And those stories are out there, but they are few and far between, and they aren't mine. Here is my story.
I met, fell in love with and then married my wife. (look at that, about 3 years boiled down to one sentence) My wife was on the path to becoming a doctor. I was throwing darts at the "what can you do with a communications degree" poster.
My first job out of graduate school was a temporary college teaching position that paid $17,000.
We had our first child during the middle of my wife's residency while I worked as a web designer at the University of Louisville. For the next 18 months my wife completed residency and I continued to work while being the primary care giver to my son. I was able to take him to day care for a couple of hours while I went into the office and then telecommute to complete my duties. There was a lot of Mountain Dew consumed during that year and a half.
After completing residency my wife took her first job in Danville, IL and I became a full time at-home dad. It made financial sense for me to be the one at home and neither or us had some preconceived notion that genetalia is what determines your ability to raise a kid or operate a vacuum cleaner.
Are you bored yet, because I am. There is really nothing remarkable about it. And while details may change, most of the at-home dads I know have similar stories.
So why work to get these stories out to the media?
I submit to you - because they are boring. Because there really is nothing that separates me from the guy sitting in a cubicle 8 hours a day. No special power. No special training. No great back story.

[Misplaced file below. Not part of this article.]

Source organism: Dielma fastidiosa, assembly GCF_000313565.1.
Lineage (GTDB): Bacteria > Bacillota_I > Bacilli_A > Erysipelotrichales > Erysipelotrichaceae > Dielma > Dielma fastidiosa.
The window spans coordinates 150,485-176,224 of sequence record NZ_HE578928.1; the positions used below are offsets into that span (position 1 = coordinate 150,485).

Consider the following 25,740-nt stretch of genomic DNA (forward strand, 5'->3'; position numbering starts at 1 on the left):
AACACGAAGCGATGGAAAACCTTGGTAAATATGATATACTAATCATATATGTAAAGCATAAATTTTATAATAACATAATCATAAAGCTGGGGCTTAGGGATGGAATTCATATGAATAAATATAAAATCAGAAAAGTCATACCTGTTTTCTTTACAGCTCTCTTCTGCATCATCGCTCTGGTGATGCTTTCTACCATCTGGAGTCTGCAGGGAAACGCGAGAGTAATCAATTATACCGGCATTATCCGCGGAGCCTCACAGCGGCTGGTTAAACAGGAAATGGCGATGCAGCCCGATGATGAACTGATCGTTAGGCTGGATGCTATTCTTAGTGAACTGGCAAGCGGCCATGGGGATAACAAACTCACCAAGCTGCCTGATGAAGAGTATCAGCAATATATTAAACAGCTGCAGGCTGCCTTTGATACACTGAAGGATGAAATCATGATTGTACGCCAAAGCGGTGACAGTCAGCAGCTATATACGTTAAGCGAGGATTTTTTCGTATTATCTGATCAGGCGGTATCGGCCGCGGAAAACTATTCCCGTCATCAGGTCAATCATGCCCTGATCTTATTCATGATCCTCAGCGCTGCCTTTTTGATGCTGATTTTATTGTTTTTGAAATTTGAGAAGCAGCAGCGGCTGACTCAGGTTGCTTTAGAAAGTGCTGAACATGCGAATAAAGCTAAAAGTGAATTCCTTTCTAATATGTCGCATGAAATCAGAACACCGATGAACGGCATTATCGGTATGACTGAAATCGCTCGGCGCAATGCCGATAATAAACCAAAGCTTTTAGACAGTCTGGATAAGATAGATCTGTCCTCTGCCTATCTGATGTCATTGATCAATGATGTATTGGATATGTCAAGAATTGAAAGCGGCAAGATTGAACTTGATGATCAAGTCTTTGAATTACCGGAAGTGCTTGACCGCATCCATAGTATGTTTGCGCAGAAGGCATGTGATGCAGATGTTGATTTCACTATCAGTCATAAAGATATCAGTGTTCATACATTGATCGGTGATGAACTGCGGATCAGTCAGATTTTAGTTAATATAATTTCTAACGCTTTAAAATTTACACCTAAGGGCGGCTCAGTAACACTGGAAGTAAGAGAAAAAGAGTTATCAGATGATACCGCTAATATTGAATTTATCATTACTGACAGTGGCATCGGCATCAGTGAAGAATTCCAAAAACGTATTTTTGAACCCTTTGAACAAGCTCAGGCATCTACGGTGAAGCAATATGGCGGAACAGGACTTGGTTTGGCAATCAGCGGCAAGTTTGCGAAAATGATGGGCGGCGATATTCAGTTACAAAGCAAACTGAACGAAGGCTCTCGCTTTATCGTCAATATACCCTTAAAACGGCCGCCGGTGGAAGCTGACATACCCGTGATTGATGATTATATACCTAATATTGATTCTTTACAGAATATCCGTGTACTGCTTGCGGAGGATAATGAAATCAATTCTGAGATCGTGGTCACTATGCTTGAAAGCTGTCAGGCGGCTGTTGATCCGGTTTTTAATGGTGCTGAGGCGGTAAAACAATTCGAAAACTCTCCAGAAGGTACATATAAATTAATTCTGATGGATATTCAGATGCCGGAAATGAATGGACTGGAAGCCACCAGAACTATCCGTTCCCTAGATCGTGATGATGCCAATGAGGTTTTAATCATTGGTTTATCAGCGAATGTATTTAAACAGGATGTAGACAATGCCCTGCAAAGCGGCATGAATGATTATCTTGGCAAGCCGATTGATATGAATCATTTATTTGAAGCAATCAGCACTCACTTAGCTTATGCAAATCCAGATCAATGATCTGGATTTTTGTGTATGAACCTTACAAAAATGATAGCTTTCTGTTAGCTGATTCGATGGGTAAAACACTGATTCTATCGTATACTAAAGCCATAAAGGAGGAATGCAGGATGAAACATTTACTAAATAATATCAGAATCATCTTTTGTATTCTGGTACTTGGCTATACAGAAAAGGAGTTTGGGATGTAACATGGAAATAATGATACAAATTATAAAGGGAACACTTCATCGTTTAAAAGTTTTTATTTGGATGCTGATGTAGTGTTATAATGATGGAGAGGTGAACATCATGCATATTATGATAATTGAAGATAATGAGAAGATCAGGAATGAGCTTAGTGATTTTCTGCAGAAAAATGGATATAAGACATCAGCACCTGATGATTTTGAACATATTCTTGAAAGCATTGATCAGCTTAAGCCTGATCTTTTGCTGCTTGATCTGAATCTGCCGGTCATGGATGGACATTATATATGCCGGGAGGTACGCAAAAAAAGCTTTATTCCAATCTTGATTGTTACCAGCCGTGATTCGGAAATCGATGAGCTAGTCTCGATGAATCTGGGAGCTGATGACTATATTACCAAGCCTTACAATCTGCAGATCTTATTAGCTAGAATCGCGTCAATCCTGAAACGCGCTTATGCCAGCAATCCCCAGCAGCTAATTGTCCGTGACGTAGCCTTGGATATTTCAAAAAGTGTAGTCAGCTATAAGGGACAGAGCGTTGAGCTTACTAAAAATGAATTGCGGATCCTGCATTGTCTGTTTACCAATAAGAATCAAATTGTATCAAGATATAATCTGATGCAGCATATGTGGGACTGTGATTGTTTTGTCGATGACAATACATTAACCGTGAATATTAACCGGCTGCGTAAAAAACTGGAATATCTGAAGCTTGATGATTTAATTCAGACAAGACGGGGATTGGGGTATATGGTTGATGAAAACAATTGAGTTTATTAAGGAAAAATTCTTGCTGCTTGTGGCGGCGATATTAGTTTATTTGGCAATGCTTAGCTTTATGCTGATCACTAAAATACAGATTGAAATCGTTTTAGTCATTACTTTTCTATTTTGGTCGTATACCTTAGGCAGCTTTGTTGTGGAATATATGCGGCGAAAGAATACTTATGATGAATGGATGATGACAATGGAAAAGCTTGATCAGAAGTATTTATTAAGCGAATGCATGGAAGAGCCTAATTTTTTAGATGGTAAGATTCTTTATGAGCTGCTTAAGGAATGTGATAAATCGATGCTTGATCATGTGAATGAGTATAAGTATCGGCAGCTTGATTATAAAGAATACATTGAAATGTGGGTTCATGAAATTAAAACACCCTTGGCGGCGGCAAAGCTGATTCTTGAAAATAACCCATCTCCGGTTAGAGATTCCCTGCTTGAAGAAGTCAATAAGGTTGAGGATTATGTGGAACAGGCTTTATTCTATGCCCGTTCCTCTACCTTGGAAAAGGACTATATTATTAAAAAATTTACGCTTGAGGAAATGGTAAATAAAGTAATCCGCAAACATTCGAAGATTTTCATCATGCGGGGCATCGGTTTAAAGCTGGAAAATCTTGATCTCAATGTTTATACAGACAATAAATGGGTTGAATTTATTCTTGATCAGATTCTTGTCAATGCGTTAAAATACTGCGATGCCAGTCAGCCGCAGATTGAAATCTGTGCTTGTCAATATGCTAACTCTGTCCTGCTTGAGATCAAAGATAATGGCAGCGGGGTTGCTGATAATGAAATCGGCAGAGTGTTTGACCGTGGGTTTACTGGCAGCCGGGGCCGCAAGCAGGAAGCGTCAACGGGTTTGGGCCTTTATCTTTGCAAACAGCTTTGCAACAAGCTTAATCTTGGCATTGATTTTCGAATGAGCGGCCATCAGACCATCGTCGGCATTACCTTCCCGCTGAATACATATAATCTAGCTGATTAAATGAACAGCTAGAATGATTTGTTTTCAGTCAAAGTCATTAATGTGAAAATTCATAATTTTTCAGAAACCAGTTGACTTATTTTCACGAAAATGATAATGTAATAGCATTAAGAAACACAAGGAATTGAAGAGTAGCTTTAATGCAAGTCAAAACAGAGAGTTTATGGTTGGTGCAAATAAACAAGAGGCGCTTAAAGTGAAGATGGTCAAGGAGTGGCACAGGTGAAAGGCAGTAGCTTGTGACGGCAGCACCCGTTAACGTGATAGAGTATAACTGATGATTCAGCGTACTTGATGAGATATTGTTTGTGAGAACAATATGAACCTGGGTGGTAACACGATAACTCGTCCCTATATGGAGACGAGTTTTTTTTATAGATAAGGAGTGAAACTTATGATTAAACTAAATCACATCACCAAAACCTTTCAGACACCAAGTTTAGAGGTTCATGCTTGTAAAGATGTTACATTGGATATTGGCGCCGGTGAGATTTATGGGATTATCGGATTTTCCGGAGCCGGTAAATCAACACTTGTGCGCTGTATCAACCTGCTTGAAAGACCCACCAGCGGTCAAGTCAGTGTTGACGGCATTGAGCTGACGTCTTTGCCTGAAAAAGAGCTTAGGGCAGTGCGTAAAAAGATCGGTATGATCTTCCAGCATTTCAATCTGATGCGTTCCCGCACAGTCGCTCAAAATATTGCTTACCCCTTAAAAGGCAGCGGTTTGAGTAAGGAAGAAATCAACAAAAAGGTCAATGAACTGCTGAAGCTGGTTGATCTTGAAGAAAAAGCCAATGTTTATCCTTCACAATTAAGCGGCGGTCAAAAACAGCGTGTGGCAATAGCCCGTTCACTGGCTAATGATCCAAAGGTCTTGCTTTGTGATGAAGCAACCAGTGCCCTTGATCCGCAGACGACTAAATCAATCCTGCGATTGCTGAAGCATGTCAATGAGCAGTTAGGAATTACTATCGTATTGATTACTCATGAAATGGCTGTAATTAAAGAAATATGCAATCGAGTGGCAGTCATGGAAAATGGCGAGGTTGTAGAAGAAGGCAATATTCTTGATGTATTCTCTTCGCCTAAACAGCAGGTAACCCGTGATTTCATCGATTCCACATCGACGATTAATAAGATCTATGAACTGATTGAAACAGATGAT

Do I want every dad to be an at-home dad? No. What I want is for the guy who might be considering it, whose family situation makes sense for him to stay at home to not be discouraged because he thinks every at-home dad has something he doesn't or has been forced into it because of job loss. I just want that guy to know it is a viable option.
Do I want to get these stories in the media? For now. My hope is that someday being an at-home dad won't be newsworthy because it is accepted as normal. Something people consider when figuring out how to set up their family structure. For some it will make sense. For some it will make sense for the wife to stay at home and for some both parents will work.
And at that point no one will want to do a news story or a radio interview for the mere fact that a dad stays at home. It won't be some oddity to cover like a drunken moose stuck in a tree.
At that point at-home dads will be in news stories or on radio interviews because, while their stories about how they became an at-home dad are boring, they are not.
Why the hell do you have a video from the 1983 movie Flashdance at the bottom of this post?
Good question. Because while this movie came out in 1983 and earned a lot more at the box office (USA) than did Mr. Mom, Mr. Mom continues to be a cultural reference for at-home dads. It holds up about as well as Flashdance.
On a side note: Michael Keaton, who played Jack Butler in Mr. Mom also played Batman in 1989.